AstraZeneca vaccine trials underway in South Bay

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CHULA VISTA, Calif. — Participants in AstraZeneca’s phase three coronavirus vaccine trial lined up in Chula Vista Tuesday to receive their first dose.

“This has been the most highly-impacted area in San Diego County. Chula Vista, the South Bay in general,” Aaron Gutierrez said. “I want to make it easier for them to have access to these vaccines.”

The clinical trial is in partnership with the University of California San Diego and Gutierrez is a community outreach specialist for the Antiviral Research Center. He said minorities have not been properly represented.

To be considered for the clinical trial, candidates must meet certain criteria. They have to be Hispanic or over 60 and have underlying conditions like heart disease, high blood pressure or type two diabetes.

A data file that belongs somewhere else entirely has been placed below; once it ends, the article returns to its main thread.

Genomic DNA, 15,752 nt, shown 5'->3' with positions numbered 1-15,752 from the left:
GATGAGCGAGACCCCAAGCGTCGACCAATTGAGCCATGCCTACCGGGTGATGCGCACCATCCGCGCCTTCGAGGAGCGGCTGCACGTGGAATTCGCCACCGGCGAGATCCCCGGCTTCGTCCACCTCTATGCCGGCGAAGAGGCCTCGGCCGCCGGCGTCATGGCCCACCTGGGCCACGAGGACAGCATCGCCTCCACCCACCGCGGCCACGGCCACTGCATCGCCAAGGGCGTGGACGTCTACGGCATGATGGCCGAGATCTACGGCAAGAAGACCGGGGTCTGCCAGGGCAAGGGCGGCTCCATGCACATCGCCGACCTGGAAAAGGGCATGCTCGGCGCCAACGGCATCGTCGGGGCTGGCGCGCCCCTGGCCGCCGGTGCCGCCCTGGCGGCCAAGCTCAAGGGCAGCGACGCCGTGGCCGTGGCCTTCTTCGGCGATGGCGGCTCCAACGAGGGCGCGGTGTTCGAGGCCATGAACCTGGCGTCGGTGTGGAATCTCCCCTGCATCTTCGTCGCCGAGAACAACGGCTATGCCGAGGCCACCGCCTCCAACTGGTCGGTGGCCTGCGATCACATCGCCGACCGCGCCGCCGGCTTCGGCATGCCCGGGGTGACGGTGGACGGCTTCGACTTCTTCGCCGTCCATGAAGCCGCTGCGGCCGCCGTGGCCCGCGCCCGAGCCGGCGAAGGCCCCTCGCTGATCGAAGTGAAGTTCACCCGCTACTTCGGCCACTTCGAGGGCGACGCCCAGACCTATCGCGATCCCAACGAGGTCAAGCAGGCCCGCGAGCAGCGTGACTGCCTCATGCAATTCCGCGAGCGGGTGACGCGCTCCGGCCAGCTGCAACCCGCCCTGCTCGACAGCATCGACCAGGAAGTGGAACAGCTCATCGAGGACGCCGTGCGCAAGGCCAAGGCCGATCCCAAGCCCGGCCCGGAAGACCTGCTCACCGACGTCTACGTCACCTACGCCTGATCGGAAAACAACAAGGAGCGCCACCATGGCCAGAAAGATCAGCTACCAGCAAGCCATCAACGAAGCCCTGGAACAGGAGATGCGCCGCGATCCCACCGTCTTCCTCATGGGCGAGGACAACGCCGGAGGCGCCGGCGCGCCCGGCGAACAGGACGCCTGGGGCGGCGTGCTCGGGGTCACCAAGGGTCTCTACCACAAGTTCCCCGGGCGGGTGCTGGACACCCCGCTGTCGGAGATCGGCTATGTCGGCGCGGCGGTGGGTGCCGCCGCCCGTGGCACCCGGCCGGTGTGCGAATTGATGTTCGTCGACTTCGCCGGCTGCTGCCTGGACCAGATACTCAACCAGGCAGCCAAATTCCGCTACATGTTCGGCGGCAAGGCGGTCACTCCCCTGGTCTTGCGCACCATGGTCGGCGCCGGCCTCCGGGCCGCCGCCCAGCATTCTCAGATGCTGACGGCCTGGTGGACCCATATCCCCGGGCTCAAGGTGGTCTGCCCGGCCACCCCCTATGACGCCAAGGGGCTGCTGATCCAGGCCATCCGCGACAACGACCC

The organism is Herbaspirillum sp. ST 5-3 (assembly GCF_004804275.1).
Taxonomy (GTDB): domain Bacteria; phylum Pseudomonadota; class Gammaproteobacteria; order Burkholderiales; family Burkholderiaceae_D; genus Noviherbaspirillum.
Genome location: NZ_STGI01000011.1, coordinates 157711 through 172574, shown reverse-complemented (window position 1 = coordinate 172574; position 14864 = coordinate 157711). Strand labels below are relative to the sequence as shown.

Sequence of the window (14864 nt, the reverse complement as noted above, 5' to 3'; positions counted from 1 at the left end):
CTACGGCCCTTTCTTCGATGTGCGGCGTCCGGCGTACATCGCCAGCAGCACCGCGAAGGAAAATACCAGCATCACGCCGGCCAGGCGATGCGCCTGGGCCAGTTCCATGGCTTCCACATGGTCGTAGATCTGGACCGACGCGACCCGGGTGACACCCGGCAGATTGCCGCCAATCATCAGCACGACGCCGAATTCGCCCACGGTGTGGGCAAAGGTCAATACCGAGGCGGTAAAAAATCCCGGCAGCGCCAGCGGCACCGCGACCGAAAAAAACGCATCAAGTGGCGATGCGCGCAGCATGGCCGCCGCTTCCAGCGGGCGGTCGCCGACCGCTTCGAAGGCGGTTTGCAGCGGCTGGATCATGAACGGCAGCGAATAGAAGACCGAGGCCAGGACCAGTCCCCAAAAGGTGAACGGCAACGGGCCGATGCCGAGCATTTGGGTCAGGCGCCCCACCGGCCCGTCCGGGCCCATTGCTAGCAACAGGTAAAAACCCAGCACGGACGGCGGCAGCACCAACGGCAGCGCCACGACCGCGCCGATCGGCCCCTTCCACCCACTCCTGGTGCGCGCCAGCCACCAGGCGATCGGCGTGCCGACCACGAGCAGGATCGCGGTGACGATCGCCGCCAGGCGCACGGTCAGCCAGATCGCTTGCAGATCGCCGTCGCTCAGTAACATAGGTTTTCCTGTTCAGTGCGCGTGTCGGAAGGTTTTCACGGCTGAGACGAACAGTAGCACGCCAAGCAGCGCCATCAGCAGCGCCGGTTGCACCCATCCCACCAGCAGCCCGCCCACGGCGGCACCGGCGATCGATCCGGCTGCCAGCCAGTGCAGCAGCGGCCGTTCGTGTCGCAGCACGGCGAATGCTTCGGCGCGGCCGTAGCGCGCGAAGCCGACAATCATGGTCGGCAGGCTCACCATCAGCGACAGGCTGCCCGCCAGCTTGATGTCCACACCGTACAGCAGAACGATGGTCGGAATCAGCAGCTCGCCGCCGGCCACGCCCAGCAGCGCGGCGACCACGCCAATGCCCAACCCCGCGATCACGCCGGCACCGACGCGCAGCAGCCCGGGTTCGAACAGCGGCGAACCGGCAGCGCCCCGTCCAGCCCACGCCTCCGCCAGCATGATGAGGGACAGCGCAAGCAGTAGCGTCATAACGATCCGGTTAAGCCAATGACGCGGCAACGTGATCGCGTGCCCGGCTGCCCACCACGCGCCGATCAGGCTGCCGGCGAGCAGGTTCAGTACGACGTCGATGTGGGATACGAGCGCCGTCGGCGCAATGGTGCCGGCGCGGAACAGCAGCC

“They get the first shot on day one and then they get the second one on day 29,” Gutierrez said.

Jaime Yslas got his first dose two weeks ago and was onsite Tuesday to get his blood drawn.

“I think if someone doesn’t step forward and be part of the solution, we’re never going to find the answer,” he said. “We always hear people say, ‘Somebody should do something.’ The way to help that is to step up and be that somebody.”

So far, Yslas said he’s had no symptoms or discomfort. He will get his second shot in two weeks.

“Normally they do 50% placebo and 50% vaccine. For this test, they’re doing twice as many vaccine as they are placebo. So, a two-in-one chance that I’m getting good stuff,” he said.

Participants receive $500 if they complete the 24-month trial, which includes two shots, bloodwork and telehealth follow ups. Like Pfizer and Moderna, AstraZeneca hopes to have FDA Emergency Use Authorization by the end of the year. They are recruiting 30,000 people across the country and 1,600 from the South Bay for their trials.

“It’s going to take a long time to get this right. Everything from the social distancing, wearing masks, vaccines — are all part of the solution,” Yslas said. “We have to be patient. Other pandemics have taken decades, so we’re moving pretty fast.”

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